Monday, January 21, 2008

WHERE THE SIDEWALK ENDS (Genre: Poetry / module 1)

Bibliographic Information
Title: Where the Sidewalk Ends
Author: Shel Silverstein
Illustrator: Shel Silverstein
Publisher: HarperCollins
Publication Date: November 1974
ISBN: 9780060256678

Plot Summary:
A collection of silly, humorous, and thought-provoking poems for the young and the young at heart. These poems include every day problems such as "Sick" which features a young child who suffers from nearly every malady known to man until she discovers that it is Saturday and there is no school - suddenly cured, the young lady informs her mother she is going outside to play; "Ma and God" in which a child bemoans the gifts of God that are thwarted by a mother; visual poetry including a poem written on the neck of a giraffe; "For Sale" in which an older brother tries to sell his younger sister; and "Dreadful" which tells the unfortunate tale of a baby who has been consumed by some unknown individual.

Critical Analysis:
I admit it. I am a Shel Silverstein addict. I own all of his children's poetry books, and I have an extensive collection of Silverstein reading his own poetry. Heck, I even own the lesser known, more adult musical selections as well. Warning: to those who would do an author study on Shel Silverstein - he wrote songs for Johnny Cash (A Boy Named Sue), Dr. Hook and The Medicine Show (Don't Give a Dose to the One You Love Most, I Got Stoned and I Missed It, and Freakin' at the Freaker's Ball among others), and has often been featured for some of his more electic works on the Dr. Demento Show; make sure that websites that you are visiting with students have been previewed for content and material and listen to any audio files - don't trust that because it says "Shel Silverstein" that it is appropriate for younger audiences.

I love Silverstein's twisted look at the world through the eyes of a child. His poems brought me joy as a youngster and I have used them in the classroom to teach a variety of lessons. For example, Silverstein's take on experimentation is discussed in his poem "Stone Telling" (p. 147):

How do we tell if a window is open?

Just throw a stone at it.

Does it make a noise?

It doesn't?

Well, it was open.

Now, let's try another ...


It wasn't!

I particularly love the audio of Silverstein reading this poem (click here to listen) because you can hear the joy and laughter as he thinks about the idea of throwing a rock at a window to see if it is open.

Silverstein's point of view on personal hygiene is another example of how adults can speak to children and how children can twist the lesson into someting else entirely. "Warning" is a poem that directly speaks to the taboo of nose picking. Silverstein uses the common adult threat that something will bite a finger if a child sticks it in his nose and creates a whole new animal, both literally and figuratively:

Inside everybody's nose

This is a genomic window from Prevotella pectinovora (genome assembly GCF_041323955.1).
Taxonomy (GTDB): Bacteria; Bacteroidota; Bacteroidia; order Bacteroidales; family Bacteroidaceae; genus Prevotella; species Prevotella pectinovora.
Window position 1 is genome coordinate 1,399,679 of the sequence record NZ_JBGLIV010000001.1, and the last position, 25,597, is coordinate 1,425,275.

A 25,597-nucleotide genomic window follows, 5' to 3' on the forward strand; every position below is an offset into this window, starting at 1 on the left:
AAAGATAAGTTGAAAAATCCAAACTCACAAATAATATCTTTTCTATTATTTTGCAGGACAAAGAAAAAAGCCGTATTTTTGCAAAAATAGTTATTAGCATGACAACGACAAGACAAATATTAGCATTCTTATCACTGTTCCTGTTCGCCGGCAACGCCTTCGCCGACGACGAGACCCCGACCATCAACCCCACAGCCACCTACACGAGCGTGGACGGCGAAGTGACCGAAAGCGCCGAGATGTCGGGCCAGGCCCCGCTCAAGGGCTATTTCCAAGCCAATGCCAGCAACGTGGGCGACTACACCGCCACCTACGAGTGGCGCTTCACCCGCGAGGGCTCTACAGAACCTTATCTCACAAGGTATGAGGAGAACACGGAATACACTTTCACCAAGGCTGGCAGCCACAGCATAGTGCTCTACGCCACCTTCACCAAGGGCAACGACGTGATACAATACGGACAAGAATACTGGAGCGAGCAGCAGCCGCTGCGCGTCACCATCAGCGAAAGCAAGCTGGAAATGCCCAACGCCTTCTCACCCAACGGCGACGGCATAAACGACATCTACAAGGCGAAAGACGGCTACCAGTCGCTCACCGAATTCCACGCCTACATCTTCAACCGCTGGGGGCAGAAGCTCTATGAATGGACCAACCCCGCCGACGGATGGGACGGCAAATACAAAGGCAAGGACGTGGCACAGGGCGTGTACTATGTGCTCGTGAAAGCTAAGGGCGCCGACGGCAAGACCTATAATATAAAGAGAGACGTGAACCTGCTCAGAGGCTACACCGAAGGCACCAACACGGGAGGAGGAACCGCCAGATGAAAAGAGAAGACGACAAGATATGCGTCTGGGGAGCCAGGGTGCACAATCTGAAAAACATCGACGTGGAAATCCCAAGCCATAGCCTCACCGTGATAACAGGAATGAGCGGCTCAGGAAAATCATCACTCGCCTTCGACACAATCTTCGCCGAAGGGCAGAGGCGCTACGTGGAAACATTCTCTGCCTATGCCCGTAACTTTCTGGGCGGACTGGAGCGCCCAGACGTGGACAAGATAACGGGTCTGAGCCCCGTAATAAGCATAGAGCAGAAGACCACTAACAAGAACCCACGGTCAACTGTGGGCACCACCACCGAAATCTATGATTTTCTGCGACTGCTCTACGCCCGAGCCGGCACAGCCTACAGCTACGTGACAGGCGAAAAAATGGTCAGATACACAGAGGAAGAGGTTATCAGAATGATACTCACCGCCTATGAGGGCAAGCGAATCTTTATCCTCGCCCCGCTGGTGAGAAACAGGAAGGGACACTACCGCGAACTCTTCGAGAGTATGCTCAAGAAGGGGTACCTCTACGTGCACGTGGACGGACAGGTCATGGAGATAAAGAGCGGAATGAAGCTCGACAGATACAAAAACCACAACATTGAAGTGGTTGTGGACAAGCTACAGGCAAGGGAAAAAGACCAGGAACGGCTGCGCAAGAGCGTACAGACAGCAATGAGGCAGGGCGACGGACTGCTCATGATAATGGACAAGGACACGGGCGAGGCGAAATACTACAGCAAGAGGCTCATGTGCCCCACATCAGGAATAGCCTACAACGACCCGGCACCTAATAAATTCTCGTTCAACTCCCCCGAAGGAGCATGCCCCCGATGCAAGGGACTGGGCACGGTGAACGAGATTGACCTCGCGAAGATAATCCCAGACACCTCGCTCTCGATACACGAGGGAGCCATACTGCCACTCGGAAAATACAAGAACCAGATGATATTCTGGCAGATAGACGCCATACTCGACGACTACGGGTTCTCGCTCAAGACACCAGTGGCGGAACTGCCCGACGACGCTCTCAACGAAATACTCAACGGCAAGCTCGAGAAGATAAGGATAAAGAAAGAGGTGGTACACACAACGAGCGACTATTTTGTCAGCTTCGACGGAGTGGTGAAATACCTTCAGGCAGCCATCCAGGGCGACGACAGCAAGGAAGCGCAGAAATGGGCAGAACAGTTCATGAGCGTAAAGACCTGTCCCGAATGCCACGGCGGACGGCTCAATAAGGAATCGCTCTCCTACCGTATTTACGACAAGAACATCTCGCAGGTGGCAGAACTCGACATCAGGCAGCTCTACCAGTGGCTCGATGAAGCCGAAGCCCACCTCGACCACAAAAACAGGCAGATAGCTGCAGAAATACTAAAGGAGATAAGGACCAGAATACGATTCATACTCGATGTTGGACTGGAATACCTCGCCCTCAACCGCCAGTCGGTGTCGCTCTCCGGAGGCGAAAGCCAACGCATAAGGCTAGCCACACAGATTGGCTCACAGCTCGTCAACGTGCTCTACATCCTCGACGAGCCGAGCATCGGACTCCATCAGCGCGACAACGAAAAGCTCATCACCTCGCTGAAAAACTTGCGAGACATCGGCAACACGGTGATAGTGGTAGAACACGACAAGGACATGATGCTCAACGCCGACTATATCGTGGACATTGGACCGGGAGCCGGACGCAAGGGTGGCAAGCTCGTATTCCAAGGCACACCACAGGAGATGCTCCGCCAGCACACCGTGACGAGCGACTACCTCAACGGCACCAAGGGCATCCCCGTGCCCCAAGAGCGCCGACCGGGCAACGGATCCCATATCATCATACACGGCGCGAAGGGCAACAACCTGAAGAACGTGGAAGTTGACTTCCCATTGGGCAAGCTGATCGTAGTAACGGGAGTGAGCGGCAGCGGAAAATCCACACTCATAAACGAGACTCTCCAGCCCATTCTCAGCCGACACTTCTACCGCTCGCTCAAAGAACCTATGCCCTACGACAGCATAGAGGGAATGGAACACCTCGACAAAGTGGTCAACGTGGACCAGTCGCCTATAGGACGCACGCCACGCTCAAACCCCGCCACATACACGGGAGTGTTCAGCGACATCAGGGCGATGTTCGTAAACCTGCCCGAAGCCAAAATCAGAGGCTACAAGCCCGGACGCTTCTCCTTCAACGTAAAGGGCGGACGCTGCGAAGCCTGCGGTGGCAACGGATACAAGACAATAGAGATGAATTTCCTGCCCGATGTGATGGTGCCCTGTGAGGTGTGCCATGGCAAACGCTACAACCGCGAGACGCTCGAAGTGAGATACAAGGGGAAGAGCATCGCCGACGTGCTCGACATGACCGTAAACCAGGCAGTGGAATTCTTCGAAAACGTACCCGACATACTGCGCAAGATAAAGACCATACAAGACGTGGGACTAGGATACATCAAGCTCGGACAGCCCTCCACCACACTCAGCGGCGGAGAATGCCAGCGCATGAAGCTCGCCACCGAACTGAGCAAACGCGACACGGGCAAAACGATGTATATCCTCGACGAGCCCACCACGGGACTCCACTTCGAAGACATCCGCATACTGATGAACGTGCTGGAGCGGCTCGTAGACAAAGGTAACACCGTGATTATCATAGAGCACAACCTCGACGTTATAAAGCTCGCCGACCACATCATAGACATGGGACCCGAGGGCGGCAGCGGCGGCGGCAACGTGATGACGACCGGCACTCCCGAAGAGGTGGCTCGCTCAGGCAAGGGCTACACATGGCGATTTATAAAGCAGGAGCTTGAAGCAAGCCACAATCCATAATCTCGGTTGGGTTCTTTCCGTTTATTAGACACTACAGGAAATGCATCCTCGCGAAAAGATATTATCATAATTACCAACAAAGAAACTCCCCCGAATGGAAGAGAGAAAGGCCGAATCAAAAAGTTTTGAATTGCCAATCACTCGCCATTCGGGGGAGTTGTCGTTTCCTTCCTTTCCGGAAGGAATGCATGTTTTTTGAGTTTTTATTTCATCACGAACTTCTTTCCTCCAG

There lives a sharp-toothed snail.

So if you stick your finger in,

He may bite off your nail.

Stick it farther up inseide,

And he may bite your ring off.

Stick it all the way, and he

May bite the whole darn thing off. (p. 75)

Silverstein continues to appeal to audiences both young and old because his topics are timeless, his poetry is both irrereverent and respectful, and his illustrations add to the color, concept, and development of his writing.

Editorial Reviews:
BfK (Books for Keeps No. 144, January 2004)
These two collections by Shel Silverstein, Where the Sidewalk Ends and A Light in the Attic, were first published in 1974 and 1981 and they have more than withstood the test of time. Silverstein believed in the symbiotic nature of word and image and would not allow his verse to be illustrated by anyone else; reading these collections tells you why. The relationship between illustration and poem makes these books very special. His black and white drawings echo and complement the poems which can be funny, cautionary, serious and sometimes surreal. Silverstein's subjects and thoughts are everything and everyone under the sun, plus a few more. There's the 'Skin Stealer': 'This evening I unzipped my skin / And carefully unscrewed my head, / Exactly as I always do / When I prepare myself for bed.' There's the baby bat who 'screamed out in fright, / Turn on the dark, / I'm afraid of the light.' But, there is also the place 'Where the Sidewalk Ends' 'And before the street begins, / And there the grass grows soft and white, / And there the sun burns crimson bright, / And there the moon-bird rests from his flight / To cool in the peppermint wind.' One, and preferably both, of these poetry books should be part of the canon of children's poetry. Category: 8-10 Junior/Middle. Rating: ****. ...., Marion Boyars Publishers, 176pp; Poetry, D9.99 each hbk. Ages 8 to 10.

- Use "Sick" as part of a lesson identifying the various parts of the body

- Use "Helping" to discuss how people can help or not help one another

- Use "Smart" to discuss the various values of money. Did the child win or lose in the end by making those exchanges?

- Use in conjunction with the audio recordings to discuss changes between the print and recorded versions of poems such as "Warning."

1 comment:

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